By Mary Ekah
The Pentecostal Fellowship of Nigeria (PFN) has expressed concern over what it termed â€œapparent lopsided appointments into sensitive positions by the federal governmentâ€ and has therefore urged that there should be balance and an all-inclusive approach in making appointments so as not to exacerbate the increasing mistrust along ethnic and religious lines in the country.
It disclosed this at PFNâ€™s 2nd Quarter National Executive Council (NEC) Meeting held recently at the PFN National Headquarters in Isolo, Lagos, where a number of issues of concern to the Church and of national interest were raised and exhaustively discussed.
Addressing journalists at the end of the NEC meeting, its National President, Rev. Dr. Felix Omobude, said PFN was worried at developments in Southern Kaduna, especially the lack of prompt response to guarantee the security of lives and property, leading to loss of lives of many of the indigenes of the area. It therefore called for more attention to be paid to the plight of the victims of the Southern Kaduna crisis.
Omobude revealed further that a delegation from the PFN recently paid a visitation to Southern Kaduna and made a presentation of N15 million worth of relief materials to the different groups, irrespective of ethnicity or religion. â€œFrom this visit, we can see that there is much more that urgently needs to be done for the people of Southern Kaduna and urgently too. We call on the federal government and Kaduna State Government to immediately improve on their rehabilitation efforts,â€ it noted.
The PFN also expressed concern at the instances of killings across many parts of the country which is linked to Fulani herdsmen who seem to find it so easy to kill, destroy farms and houses, yet are able to evade apprehension by security forces. It therefore called for adequate and appropriate response of government to put an end to the activities of these killer Herdsmen across the country. â€œWe urge the federal government to take the issue of security more seriously especially the spate of kidnappings all over the country.â€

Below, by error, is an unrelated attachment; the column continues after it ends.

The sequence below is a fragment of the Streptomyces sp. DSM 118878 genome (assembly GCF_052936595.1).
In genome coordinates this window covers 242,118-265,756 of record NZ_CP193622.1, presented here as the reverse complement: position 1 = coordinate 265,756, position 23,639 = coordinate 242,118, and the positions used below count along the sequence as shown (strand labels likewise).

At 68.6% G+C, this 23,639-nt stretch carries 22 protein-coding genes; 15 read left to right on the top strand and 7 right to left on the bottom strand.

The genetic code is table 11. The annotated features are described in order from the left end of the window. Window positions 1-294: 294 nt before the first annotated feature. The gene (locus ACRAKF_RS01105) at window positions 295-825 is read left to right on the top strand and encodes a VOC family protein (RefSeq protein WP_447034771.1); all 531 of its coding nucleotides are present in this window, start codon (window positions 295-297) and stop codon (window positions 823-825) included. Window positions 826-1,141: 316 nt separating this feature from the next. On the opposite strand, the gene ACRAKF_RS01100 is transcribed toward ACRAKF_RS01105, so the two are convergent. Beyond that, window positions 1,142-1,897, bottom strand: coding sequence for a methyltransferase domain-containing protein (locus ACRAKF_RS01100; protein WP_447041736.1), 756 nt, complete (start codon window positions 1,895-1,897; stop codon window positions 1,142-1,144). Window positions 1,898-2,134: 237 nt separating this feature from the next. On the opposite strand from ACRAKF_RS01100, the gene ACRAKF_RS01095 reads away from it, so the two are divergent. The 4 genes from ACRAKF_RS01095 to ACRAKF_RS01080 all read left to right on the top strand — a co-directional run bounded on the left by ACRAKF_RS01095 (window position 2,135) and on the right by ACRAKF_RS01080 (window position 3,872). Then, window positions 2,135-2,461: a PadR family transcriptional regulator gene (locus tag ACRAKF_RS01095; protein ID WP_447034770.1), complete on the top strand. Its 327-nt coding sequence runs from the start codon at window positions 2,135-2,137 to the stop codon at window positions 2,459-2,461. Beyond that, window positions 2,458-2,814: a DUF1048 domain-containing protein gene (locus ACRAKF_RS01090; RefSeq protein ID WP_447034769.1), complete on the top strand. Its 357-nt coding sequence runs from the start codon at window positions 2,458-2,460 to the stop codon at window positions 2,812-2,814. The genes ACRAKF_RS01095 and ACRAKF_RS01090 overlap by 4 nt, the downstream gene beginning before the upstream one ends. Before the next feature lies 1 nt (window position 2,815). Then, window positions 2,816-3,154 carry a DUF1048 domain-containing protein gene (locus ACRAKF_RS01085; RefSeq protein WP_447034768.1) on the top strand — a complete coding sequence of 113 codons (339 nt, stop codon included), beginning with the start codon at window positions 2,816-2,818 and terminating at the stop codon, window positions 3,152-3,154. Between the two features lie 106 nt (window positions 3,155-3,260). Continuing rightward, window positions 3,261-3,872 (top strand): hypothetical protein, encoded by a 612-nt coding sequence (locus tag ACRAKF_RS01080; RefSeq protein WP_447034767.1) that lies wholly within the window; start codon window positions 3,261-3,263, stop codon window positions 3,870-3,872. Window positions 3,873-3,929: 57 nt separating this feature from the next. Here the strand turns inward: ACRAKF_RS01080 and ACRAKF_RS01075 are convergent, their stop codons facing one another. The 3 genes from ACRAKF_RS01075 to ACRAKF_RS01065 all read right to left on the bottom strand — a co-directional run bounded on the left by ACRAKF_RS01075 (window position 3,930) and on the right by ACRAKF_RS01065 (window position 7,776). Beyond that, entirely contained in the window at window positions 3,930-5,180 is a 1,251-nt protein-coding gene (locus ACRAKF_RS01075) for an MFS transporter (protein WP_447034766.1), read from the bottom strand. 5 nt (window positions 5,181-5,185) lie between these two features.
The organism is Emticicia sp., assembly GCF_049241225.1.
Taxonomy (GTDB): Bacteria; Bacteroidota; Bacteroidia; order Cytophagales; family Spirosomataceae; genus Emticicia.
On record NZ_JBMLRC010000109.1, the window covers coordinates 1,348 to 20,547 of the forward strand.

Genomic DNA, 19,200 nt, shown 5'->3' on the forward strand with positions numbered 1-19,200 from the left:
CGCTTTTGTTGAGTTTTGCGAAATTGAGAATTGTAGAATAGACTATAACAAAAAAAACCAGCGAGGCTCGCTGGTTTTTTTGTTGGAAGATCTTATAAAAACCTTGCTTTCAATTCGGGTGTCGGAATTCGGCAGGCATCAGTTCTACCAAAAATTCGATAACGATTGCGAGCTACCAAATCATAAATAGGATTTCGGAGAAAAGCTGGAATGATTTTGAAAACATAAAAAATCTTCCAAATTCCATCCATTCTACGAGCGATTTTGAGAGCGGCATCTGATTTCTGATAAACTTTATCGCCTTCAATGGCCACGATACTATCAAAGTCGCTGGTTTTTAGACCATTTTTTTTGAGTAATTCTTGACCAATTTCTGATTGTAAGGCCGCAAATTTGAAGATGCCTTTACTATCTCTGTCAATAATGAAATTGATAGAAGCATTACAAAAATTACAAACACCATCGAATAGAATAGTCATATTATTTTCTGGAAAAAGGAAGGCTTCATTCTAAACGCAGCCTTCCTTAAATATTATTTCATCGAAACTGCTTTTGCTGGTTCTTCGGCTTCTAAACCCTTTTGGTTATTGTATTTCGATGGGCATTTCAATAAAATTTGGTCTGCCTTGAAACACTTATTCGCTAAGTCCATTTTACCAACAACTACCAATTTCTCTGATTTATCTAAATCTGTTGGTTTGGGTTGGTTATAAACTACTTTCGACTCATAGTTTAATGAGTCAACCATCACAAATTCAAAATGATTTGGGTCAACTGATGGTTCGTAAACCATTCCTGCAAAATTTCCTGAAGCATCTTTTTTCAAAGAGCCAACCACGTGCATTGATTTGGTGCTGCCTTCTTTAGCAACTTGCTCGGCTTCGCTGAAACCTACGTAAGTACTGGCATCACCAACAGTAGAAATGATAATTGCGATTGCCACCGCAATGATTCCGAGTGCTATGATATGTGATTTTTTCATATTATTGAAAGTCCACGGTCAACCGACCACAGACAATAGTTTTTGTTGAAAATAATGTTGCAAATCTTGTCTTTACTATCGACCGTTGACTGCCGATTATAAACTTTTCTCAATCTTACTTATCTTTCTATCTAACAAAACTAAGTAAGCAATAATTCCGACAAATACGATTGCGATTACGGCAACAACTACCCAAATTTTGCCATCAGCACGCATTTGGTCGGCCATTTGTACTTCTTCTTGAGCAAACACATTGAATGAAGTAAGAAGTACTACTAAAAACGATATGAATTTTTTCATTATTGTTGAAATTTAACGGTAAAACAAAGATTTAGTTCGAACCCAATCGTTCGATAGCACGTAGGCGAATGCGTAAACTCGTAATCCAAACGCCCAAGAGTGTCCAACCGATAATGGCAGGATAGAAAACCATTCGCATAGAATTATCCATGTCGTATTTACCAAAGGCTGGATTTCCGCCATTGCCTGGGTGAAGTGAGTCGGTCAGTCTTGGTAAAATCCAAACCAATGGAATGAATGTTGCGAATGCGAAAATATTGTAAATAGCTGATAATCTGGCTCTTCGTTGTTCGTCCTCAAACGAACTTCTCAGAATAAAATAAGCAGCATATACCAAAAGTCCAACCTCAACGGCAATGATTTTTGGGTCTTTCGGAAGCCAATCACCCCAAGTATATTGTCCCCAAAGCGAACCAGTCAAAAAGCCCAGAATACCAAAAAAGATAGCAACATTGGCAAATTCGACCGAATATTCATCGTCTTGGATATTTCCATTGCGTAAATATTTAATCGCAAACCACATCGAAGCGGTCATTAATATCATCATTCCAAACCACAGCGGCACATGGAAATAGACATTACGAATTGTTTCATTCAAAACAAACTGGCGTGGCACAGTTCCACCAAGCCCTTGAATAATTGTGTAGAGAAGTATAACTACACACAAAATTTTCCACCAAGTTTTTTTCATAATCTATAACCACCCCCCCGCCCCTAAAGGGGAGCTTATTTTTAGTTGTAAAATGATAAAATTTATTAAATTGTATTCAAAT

PFN restated its position that nomadic cattle-rearing has become outdated and urged therefore that government of states, where cattle rearing is a part and parcel of their culture, should build ranches and develop reserves where cattle owners can husband their animals without travelling long distances where they stray into farms, destroy crops and constitute nuisance and threat to other communities.
The meeting which had PFN representatives from the 36 states of the federation as well as FCT, also commended the federal government for the progress made in tackling the Boko Haram insurgency in the country and the efforts made to secure the release of some of the Chibok girls and in rehabilitating them. It however, urged the government not to relent in its efforts at ensuring the release of the remaining girls and others still in the captivity of Boko Haram.